Stakeholder Perceptions of an Ecosystem Services Approach to Clearing Invasive Alien Plants on Private Land
Lauren S Urgenson, School of Environmental and Forest Sciences, College of the Environment,
University of Washington
Heidi E. Prozesky, Department of Sociology and Social Anthropology, Stellenbosch University, South Africa; DST-NRF Centre of Excellence for Invasion Biology, Stellenbosch University, South Africa
Karen J Esler, Department of Conservation Ecology and Entomology, Stellenbosch University, South Africa; DST-NRF Centre of Excellence for Invasion Biology, Stellenbosch University, South Africa
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Incentivizing private landowners and other stakeholders is central to the effective conservation of ecosystem services in working landscapes. To better understand how to design effective incentives, the perceptions of landowners and other stakeholders are explored regarding a proposed approach to clearing invasive alien plants on private land in the Western Cape Province, South Africa. The public funded national program, Working for Water, conserves ecosystem services while employing and training people from marginalized sectors of society to clear these plants. Private landowner involvement is a key conservation challenge, because without adequate landowner involvement, invasive alien plants persist on the landscape and continuously reinvade cleared areas. We collected interview data from private landowners in three study sites, and web-survey data from conservation professionals and Working for Water managers, in order to compare stakeholder perceptions of (1) government and landowners’ responsibilities for clearing invasive alien plants; (2) existing and proposed policy tools; and (3) the extent to which stakeholders consider the proposed financial incentive to be sufficient. There was significant consensus among stakeholders concerning their preference for shared landowner and government responsibility and for a policy mix that combines incentives with disincentives. Landowners from the three study sites differed in the level of responsibility they were willing to assume. Stakeholders also diverged in terms of their perceptions of the proposed financial incentives. Furthermore, the perspectives of landowners were strongly associated with ecological and social features of the landscapes in which they are located. Understanding stakeholders’ points of view within their differing contexts is shown to be a valuable means of gaining insight into the opportunities and constraints that face ecosystem service conservation in working landscapes.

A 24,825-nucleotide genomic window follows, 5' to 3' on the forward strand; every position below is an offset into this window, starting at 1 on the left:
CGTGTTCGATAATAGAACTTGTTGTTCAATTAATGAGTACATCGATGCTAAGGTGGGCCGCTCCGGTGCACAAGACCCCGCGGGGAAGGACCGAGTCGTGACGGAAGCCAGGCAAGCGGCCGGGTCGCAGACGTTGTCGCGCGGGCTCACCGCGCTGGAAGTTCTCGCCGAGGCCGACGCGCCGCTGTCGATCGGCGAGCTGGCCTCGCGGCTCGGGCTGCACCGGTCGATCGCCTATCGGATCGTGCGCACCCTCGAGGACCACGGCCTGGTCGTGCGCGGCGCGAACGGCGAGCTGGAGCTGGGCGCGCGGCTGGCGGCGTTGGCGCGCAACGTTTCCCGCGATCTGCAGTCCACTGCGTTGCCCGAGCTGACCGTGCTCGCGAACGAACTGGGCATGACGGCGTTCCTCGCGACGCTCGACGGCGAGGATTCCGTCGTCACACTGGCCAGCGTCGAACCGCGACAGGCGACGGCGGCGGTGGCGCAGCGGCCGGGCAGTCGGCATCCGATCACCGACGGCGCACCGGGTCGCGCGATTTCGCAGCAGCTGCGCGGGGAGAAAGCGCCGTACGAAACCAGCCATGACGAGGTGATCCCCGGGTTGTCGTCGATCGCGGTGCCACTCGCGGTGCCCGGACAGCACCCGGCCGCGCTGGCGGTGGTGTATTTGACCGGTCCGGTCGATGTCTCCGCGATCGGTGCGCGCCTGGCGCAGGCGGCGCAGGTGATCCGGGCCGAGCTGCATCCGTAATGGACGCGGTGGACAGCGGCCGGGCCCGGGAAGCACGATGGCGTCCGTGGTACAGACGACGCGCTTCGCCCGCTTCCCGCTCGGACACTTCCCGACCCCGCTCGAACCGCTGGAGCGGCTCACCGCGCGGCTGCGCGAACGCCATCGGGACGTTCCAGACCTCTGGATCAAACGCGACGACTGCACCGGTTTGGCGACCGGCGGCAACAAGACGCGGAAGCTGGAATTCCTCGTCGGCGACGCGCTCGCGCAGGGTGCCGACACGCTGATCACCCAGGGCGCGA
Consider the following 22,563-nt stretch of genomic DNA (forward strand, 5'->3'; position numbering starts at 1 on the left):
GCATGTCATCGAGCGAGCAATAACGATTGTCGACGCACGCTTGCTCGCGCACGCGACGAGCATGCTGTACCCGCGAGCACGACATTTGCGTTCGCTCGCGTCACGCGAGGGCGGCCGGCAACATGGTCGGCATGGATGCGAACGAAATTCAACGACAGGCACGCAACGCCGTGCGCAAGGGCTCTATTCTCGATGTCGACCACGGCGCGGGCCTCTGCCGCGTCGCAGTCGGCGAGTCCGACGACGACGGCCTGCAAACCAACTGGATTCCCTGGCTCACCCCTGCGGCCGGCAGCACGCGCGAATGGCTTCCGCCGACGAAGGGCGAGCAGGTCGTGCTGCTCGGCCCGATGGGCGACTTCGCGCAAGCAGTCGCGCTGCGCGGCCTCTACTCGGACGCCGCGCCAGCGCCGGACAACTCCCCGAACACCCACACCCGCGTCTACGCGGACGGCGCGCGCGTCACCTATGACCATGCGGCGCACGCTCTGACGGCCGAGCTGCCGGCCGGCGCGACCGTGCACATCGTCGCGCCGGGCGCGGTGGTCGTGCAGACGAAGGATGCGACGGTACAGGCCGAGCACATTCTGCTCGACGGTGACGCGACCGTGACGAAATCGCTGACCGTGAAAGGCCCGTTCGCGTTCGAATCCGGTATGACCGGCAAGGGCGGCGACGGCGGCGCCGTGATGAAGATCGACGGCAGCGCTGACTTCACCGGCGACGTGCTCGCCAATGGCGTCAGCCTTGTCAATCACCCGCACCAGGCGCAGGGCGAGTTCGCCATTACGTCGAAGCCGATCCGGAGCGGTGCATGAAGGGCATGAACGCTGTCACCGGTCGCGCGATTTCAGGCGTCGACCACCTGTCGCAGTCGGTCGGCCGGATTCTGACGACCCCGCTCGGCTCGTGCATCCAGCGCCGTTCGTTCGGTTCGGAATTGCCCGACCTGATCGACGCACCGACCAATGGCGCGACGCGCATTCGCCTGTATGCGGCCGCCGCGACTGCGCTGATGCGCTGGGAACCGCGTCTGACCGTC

ecosystem services; invasive alien plants; landowner incentives; private land; stakeholder analysis; Western Cape; Working for Water; working landscapes
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